• Does our group always inform newcomers and remind all who attend about the meaning and importance of anonymity in OA?
  • Are we careful not to mention OA members’ names to impress others, even within the Fellowship?
  • Do we ever repeat anything personal we have heard at meetings or from other members?
  • Do we value all OA members equally, or do we give some individuals special status?
Excerpts from "The Twelve Steps and Twelve Traditions of Overeaters Anonymous, 2nd edition, copyright Overeaters Anonymous, Inc. All rights reserved.”
Living the Step Principles
Step 11. Spiritual Awareness: "Spiritual awareness. I came to understand that God is with us always. Spiritual awakening is having a living God in my life; I am taken care of and will get what I need. We are enough and are loved for who we are. I experience God in my connecting with God in others. Connection with God requires work and practice. To hear and understand God’s will, I need to clear my mind." -Lifeline, April 2015

Step 12. Service: We asked some of our Intergroup reps what they like about doing service at Intergroup and how they share their experience, strength, and hope with others through service.

  • "I like coming to Intergroup because it is a WE program, not a THEY program, and I get to do my part to keep OA going - SERVICE is not optional for me" - Donna.

  • "I enjoy being an Intergroup Rep so that I may serve as a useful resource to my fellows at the in-person meeting I represent." - Rachel.

  •  "I'm so grateful for the strong recovery in this area... CT Intergroup works hard to support compulsive Overeaters, and I love being a part of "carrying the message." -Yvette.

  •  "What interested me in joining Intergroup was certainly the opportunity to do service but also the ability to expand my OA contacts." -Michelle F. 

  • "OA is the only place I feel like I truly belong and am accepted. I feel like doing service at Intergroup might give someone else a chance to feel the same way." -Anonymous.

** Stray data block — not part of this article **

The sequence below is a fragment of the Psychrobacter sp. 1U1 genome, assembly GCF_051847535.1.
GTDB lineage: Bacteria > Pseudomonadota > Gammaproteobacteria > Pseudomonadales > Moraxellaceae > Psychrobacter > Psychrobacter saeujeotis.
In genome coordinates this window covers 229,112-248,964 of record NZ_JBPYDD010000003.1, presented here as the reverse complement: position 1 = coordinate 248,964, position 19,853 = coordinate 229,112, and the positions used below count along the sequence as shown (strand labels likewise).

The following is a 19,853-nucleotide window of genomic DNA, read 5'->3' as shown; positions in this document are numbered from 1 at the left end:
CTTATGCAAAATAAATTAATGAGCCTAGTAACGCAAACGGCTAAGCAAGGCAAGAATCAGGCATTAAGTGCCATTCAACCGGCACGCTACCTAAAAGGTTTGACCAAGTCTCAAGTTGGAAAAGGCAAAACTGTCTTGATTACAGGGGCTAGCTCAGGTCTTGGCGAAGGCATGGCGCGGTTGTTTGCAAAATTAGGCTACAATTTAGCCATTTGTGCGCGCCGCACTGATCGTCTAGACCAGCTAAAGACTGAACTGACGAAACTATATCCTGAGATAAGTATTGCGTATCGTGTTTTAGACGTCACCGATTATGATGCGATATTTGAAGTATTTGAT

•  "As a part of CTIG, the service work strengths and enhances my recovery. My goal as part of the CTIG committee is to offer/educate professionals, newcomers, as well as those returning to OA." - Anna.

  •  "I owe a debt to the OA members who were around to carry the message of recovery to me when I was a newcomer, and doing service above the group level is one way I can pay it forward. A bonus is that I’ve met some wonderful people who love doing service – and we all get to stay in recovery - a day at a time - together!" -Kimberly.

  • "Service can be one of those paradoxes that might initially appear as inconvenient, altruistic, or even boring. Once I gave it a fair hearing, I was pleasantly surprised. My network expanded. I got to be connected with some very dedicated members. I learned more about effective communication. Most of all, it helped further solidify my recovery." -Submitted by the 7 pm Sunday Unionville Rep.

  • "Being an intergroup rep for the past 13 months has taught me much about the structure above the group level in OA.... What I like about being a representative is hearing more about the diversity of ideas, experiences, recovery, and talents my fellows possess across the state. I'm inspired by so many of their tireless, humble actions toward the betterment of the collective in our program." -Jacki.

Stories of Service

We want to share an excellent booklet from Region 7 of Overeaters Anonymous about members sharing their thoughts on what they gain from doing service.. We hope you enjoy reading this powerful booklet. Click on the cover to view online or download a copy once the online viewer is open.
Meditation and Prayer Corner
A Prayer
“God. please help me do the next right thing. Please help me keep light in my heart, the present in my mind, willingness, diligence in my actions, and the purest intentions for the highest and greatest good of all. Thank you, and I love you for my blessings. I’m ready to be of service —-“ Jacki.
Disclaimer: personal stories and quotes throughout this newsletter express the experience, strength, and hope of the individual member and not of OA as a whole.